Every pregnant woman in the country gets the same stern warning: Don't drink any alcohol.
But many of them still have a glass of wine at dinner, and they do it with the approval of their obstetrician/gynecologists.
So, what's the real deal? Is it dangerous to drink if you're expecting?
The country's medical establishment has long preached to pregnant women that they should avoid alcohol out of fear that it may harm the fetus.
But many obstetricians around the country counsel their patients that it's OK to have a few glasses of wine per week. And some of their patients take that advice -- more than 12 percent of pregnant women are social drinkers, according to government studies.
That discrepancy was exposed again last week when Oscar-winning actress Rachel Weisz, who recently gave birth to her first child, told fans that it was "fine" for expectant mothers to have a glass of wine after the first trimester.
The "Constant Gardener" star's recent comments caused an uproar among medical experts, some of whom condemned her advice as irresponsible.
'Russian Roulette' -- or Overkill?
In recent years, other celebrities such as Gwyneth Paltrow and Britney Spears have made headlines when they were photographed drinking while pregnant. Commentators were quick to call them unfit mothers-to-be.
"If you're pregnant and you drink alcohol in any amount, you take a risk that it could be causing harm to the fetus," said Tom Donaldson, the president of the National Organization on Fetal Alcohol Syndrome.
Because alcohol is a neurotoxin, it has the capacity to interfere with the development of the fetus and can be even more harmful than crack cocaine or other drugs, Donaldson explained.
"Why play Russian Roulette with your baby's health?" he said. "We say abstain from alcohol if you're pregnant or could be pregnant."
Similarly, the American Medical Association and the American College of Obstetricians and Gynecologists strongly recommend that expectant mothers avoid any alcohol during their pregnancy, warning that it could lead to mental and physical defects.
Concerned that the lack of public consensus on the issue was leading to risky behavior, then-Surgeon General Richard H. Carmona reissued a 25-year-old advisory last year about the dangers of drinking while pregnant.
Arguments For and Against
Those stern warnings didn't dissuade Alexandra Atkins, a 38-year-old mother of two who lives in Manhattan, N.Y.
"I definitely drank once in a while, a glass of wine or a beer," she said. "My OB-GYN said it was OK to have an occasional drink -- and I have a healthy boy and girl."
Kate Licatta, a mother of three in New Canaan, Conn., says that her doctor said it was OK to have an occasional glass of wine.
"So I did, and I was less cautious with my second," Licatta said. "Not that I was taking it down every day with my third, but I drank twice a month, typically just wine or beer."
Plenty of obstetricians agree, arguing that it's safe to have a few glasses of wine or beer per week, as do some governments, including the British Health Ministry, which says that pregnant women can drink one or two units of alcohol -- glasses of wine, shots of liquor -- once or twice a week.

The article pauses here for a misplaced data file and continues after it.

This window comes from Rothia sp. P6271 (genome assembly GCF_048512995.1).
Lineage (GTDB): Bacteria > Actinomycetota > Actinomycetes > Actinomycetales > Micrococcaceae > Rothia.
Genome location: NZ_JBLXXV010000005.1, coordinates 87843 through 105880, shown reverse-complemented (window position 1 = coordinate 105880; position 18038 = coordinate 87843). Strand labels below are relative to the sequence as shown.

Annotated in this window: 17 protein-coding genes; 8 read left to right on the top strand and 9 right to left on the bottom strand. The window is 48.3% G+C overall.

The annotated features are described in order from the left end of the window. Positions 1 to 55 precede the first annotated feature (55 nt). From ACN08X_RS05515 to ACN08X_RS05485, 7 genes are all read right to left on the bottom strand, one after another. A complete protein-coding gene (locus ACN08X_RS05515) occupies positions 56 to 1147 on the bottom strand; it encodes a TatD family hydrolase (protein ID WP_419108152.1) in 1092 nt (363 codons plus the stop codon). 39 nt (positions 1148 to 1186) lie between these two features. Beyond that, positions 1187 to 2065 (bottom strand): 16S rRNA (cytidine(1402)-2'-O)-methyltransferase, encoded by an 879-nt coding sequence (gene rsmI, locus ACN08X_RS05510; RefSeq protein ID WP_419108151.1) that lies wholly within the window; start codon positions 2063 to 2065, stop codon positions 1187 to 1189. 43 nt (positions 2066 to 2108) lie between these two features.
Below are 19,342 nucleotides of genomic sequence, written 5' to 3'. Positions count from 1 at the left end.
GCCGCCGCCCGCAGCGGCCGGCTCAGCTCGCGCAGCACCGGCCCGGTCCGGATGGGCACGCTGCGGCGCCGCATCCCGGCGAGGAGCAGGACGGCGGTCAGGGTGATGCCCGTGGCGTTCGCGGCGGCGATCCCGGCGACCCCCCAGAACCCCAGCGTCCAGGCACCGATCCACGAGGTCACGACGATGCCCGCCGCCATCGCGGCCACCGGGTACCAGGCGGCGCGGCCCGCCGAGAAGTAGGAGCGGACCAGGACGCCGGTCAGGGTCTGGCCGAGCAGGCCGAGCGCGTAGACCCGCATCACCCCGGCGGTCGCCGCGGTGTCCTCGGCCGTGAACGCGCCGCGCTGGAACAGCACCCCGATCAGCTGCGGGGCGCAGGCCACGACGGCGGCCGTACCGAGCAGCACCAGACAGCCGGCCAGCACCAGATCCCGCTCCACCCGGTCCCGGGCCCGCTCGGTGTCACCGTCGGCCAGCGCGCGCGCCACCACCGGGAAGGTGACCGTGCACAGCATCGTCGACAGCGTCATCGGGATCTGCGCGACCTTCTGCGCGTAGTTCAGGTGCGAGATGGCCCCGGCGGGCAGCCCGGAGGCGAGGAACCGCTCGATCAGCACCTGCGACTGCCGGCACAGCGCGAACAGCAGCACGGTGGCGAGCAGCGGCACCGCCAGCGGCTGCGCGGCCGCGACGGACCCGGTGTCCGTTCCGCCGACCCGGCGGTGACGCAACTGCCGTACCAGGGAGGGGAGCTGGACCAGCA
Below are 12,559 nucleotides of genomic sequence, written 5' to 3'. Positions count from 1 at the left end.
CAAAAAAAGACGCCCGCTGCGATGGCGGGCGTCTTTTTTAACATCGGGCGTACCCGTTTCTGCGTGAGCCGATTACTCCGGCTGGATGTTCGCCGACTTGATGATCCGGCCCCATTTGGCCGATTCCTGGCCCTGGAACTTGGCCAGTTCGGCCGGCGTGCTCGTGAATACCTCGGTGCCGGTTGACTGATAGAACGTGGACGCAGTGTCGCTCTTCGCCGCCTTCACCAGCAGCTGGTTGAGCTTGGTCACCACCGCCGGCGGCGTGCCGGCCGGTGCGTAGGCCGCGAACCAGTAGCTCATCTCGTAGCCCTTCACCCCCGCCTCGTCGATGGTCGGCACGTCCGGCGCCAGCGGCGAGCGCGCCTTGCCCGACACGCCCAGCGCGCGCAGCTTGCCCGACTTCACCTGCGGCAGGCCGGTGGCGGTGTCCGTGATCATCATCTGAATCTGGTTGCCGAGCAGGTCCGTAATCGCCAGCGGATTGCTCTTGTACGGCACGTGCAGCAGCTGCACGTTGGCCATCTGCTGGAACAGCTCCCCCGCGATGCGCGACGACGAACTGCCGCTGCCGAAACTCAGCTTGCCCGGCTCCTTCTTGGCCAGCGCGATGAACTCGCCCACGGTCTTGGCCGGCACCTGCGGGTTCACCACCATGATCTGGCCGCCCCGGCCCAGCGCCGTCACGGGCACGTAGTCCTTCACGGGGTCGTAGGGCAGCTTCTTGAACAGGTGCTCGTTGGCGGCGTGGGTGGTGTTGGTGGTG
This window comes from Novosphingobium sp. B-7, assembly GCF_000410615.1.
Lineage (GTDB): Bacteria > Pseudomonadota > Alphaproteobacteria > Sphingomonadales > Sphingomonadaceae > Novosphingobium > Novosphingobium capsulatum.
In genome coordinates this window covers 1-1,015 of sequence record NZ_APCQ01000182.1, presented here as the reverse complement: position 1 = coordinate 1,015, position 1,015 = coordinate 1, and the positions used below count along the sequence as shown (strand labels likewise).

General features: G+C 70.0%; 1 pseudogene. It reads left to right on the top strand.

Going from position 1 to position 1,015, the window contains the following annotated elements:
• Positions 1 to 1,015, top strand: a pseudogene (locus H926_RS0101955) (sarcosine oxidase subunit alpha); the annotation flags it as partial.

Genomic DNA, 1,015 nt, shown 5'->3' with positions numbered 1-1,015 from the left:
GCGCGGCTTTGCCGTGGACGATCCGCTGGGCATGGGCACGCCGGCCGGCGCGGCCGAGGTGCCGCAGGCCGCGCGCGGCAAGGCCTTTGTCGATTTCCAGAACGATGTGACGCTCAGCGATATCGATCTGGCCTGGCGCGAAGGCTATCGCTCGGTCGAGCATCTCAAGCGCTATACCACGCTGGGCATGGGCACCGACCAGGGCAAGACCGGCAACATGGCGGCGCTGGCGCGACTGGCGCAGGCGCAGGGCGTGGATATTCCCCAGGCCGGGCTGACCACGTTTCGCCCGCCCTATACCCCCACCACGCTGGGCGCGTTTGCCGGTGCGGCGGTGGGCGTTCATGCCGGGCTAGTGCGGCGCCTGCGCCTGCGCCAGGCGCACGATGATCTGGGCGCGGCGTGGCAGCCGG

Robert K. Zurawin, a gynecologist at the Baylor College of Medicine in Houston, says that it's OK for a pregnant woman to have an occasional drink.
Asked about the warnings, he responded, "Give me a break! People who have a glass of wine on the weekend, it's not going to do any harm to the baby. In the first eight weeks when critical organs are forming, it's good to avoid alcohol and certainly smoking."
According to Michael S. Broder, a Los Angeles-based OB-GYN and the author of "The Panic-Free Pregnancy," the science is not definitive on the issue and the U.S. government and groups like the AMA are being overly cautious.
"They say that there isn't any evidence that drinking one glass of wine doesn't cause any real harm and that a safe alcohol level has never been established," he said. "But you don't prove things safe. The risk is so small, it's misleading to say that any alcohol will harm your baby."
Is it Time to Change the Rules?
Broder is concerned about the effect that these stern admonishments have on pregnant women, and he would like to see the government and the AMA issue more realistic advisories.
"The main harm coming from the guidelines is the guilt that it induces, to make pregnant women feel terrible if they have a single drink in a month."
Most OB-GYNs agree that the science is clear when it comes to heavy drinking or binge-drinking by pregnant women.
About 40,000 babies are born every year with some degree of alcohol-related damage, ranging from physical defects like small size and nearsightedness to mental defects like learning disabilities and hyperactivity.
And some studies have exposed dangers from moderate to light drinking by expectant mothers.
The children of mothers who had as little as one drink a week during pregnancy were more likely than the children of nondrinkers to exhibit behavior problems such as delinquency and aggressiveness, according to a 2001 study by Wayne State University researchers.
Despite these studies and the stern warnings, few pregnant women have changed their behavior. The ratio of moms-to-be drinking alcohol dropped slightly from 12.4 percent in 1999 to 2000 to 12.1 percent in 2005.
And the ratio of binge-drinkers remained the same at almost 4 percent.
Even some of the medical authorities acknowledge that the guidelines are overly prohibitive, given the science on the issue.
"You can't say that any alcohol, even the smallest amount, will lead to birth defects," said Donaldson of the National Organization on Fetal Alcohol Syndrome. "But we also don't want to say that one drink a week is OK, because then people naturally say, 'Oh, if one's all right, then three can't be bad.'"